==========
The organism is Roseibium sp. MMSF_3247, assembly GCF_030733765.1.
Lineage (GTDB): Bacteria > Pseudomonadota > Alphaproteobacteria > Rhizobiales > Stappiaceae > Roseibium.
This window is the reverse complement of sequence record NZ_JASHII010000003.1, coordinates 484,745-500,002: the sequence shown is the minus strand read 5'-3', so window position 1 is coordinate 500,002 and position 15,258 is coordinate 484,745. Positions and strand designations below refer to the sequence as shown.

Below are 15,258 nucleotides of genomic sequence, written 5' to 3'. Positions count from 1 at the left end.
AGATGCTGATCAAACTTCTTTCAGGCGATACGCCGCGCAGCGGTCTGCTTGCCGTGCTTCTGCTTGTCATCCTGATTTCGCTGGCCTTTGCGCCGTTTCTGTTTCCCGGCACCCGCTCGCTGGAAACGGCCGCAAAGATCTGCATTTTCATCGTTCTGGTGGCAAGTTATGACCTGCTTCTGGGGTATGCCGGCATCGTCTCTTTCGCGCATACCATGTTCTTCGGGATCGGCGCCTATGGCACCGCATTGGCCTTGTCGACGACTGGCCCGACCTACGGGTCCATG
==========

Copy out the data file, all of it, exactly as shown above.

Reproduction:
The organism is Roseibium sp. MMSF_3247, assembly GCF_030733765.1.
Lineage (GTDB): Bacteria > Pseudomonadota > Alphaproteobacteria > Rhizobiales > Stappiaceae > Roseibium.
This window is the reverse complement of sequence record NZ_JASHII010000003.1, coordinates 484,745-500,002: the sequence shown is the minus strand read 5'-3', so window position 1 is coordinate 500,002 and position 15,258 is coordinate 484,745. Positions and strand designations below refer to the sequence as shown.

Below are 15,258 nucleotides of genomic sequence, written 5' to 3'. Positions count from 1 at the left end.
AGATGCTGATCAAACTTCTTTCAGGCGATACGCCGCGCAGCGGTCTGCTTGCCGTGCTTCTGCTTGTCATCCTGATTTCGCTGGCCTTTGCGCCGTTTCTGTTTCCCGGCACCCGCTCGCTGGAAACGGCCGCAAAGATCTGCATTTTCATCGTTCTGGTGGCAAGTTATGACCTGCTTCTGGGGTATGCCGGCATCGTCTCTTTCGCGCATACCATGTTCTTCGGGATCGGCGCCTATGGCACCGCATTGGCCTTGTCGACGACTGGCCCGACCTACGGGTCCATG